In this two-part article series we will be discussing wisdom teeth: What are they? Why do they frequently need to be removed? What can I expect during the extraction procedure?
Welcome back to the final installment of this two-part article series on wisdom teeth. In part one, we described what wisdom teeth are, the various problems they may cause and how they are removed. In this section, we will be discussing with more detail what you may expect from the removal procedure as well as the healing process.
So, Just What Happens During Wisdom Teeth Removal?
Most of us are wary of visiting our local dentist, especially when it comes to the terrifying prospect of having teeth pulled! Thankfully, as a friendly dentist in the Colorado Springs CO explains, before your wisdom teeth are pulled, your teeth and the surrounding tissue will be numbed with a local (in straightforward cases) or general anaesthetic (in more complex cases). In other words, you shouldn’t feel a thing!
In addition to preventing your physical pain, you and your dentist or oral surgeon may opt for the use of a sedative in order to prevent any anxiety you may experience. Herein are included various options, such as nitrous oxide (‘laughing gas’), an oral sedative, such as Valium or an intravenous sedative, administered through injection. The Pueblo dental community suggests that you arrange for a lift to and from your procedure should you undergo sedation as it impedes your ability to drive safely.
Now that you are anesthetised, your dentist/oral surgeon will begin the extraction procedure and remove your wisdom teeth according to the surgical plan discussed with you during your consultation exam. After your wisdom teeth have been removed, the speed of your recovery will depend on the level of complexity of the extraction procedure.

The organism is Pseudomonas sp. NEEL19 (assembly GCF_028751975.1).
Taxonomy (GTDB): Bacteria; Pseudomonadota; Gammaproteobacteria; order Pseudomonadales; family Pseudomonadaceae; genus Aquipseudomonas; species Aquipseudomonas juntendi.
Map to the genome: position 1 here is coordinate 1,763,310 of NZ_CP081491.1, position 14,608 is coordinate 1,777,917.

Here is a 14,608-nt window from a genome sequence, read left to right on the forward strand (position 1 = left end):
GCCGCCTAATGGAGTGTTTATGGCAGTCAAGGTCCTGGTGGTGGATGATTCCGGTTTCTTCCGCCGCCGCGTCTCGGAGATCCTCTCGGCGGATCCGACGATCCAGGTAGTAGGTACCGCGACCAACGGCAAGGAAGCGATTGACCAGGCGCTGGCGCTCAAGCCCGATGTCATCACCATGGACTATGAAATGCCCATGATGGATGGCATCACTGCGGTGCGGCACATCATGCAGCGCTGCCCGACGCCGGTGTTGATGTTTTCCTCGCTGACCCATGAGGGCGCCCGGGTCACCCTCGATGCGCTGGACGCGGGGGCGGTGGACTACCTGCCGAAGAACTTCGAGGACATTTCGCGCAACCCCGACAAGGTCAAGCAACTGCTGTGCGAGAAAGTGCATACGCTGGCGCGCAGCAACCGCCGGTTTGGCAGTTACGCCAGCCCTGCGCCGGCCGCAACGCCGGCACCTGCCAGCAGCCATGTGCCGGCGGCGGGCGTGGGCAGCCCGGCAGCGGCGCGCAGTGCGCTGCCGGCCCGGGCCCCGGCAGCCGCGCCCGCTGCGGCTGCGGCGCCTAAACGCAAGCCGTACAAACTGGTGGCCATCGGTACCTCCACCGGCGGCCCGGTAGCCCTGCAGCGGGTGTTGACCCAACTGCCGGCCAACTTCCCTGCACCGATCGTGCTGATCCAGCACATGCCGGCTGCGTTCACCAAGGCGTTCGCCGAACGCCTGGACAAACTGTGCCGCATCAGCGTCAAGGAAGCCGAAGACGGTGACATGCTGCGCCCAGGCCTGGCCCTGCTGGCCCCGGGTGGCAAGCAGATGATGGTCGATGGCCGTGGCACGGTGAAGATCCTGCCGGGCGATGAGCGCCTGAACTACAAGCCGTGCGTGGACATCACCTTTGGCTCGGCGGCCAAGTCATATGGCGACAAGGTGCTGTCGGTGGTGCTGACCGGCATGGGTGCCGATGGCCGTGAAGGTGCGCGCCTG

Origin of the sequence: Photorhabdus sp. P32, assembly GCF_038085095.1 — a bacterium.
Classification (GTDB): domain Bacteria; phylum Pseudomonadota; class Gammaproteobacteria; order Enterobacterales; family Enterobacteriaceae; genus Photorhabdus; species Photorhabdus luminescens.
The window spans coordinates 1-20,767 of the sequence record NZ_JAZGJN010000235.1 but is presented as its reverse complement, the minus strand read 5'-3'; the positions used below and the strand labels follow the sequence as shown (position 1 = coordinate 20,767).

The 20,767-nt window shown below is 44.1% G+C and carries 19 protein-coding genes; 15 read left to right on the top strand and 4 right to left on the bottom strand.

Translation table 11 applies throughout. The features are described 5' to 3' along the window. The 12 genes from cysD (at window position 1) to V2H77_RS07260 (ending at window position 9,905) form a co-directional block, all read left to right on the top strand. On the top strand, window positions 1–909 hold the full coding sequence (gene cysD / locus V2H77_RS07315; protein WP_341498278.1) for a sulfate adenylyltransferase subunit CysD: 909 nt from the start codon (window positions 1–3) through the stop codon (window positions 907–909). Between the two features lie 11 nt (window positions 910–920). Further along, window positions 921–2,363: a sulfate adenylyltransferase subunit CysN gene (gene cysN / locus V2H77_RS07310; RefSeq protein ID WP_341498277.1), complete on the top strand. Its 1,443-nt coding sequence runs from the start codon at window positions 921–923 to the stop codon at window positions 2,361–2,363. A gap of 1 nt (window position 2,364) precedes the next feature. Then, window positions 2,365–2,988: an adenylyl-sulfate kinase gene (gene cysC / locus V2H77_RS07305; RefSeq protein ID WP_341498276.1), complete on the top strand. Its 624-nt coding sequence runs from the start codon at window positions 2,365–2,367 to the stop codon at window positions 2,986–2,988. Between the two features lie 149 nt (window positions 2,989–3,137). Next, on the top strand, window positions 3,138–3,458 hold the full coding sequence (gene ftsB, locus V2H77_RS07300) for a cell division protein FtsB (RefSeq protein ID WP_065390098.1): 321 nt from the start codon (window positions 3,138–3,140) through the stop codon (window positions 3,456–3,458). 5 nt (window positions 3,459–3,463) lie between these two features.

What you can expect During the First 24 Hours of Recovery?
Bleeding: It is normal to experience a little bleeding after a tooth/teeth extraction procedure; however if bleeding is excessive, it is a good idea to contact your dentist or oral surgeon. Try to avoid rinsing, spitting or ‘sucking’ actions for 24 hours after the procedure.
Swelling: You may experience some facial swelling in and around the area where the tooth was extracted. You can ease your swelling by administering cold pressure (ice wrapped in cloth) on the cheek.
Pain: After your anaesthesia has worn off, it is normal to experience a little post-operative discomfort and sensitivity. You will be sent home with prescription painkillers, which will help to keep you comfortable. You can ask your dentist or oral surgeon to prescribe you a more potent pain reliever if this is necessary.
Food: Colorado Springs dentists recommend that you stick to a very soft diet until the bleeding has completely stopped and your mouth is on its way to recovery. It is also never a good idea to mix alcohol and narcotic pain medication.
Brush: Continue brushing your teeth as normal, however within the first 24 hours try to avoid the area directly next to the extracted teeth. By day two you can resume gentle brushing of your teeth. It is also suggested to avoid commercial mouth rinses as they can cause irritability. Instead, use salt water to rinse your mouth.
A Few More Things to Know...
Complete healing will take a few weeks following the removal of your wisdom teeth. Your Pueblo Dental healthcare professional will explain to you in detail what you can expect in your unique case. Having said this, it is typically within the first week that sufficient healing takes place for the use of your mouth to be reasonably comfortable. Once you are completely healed, you’ll enjoy the benefits of a much healthier, happier mouth!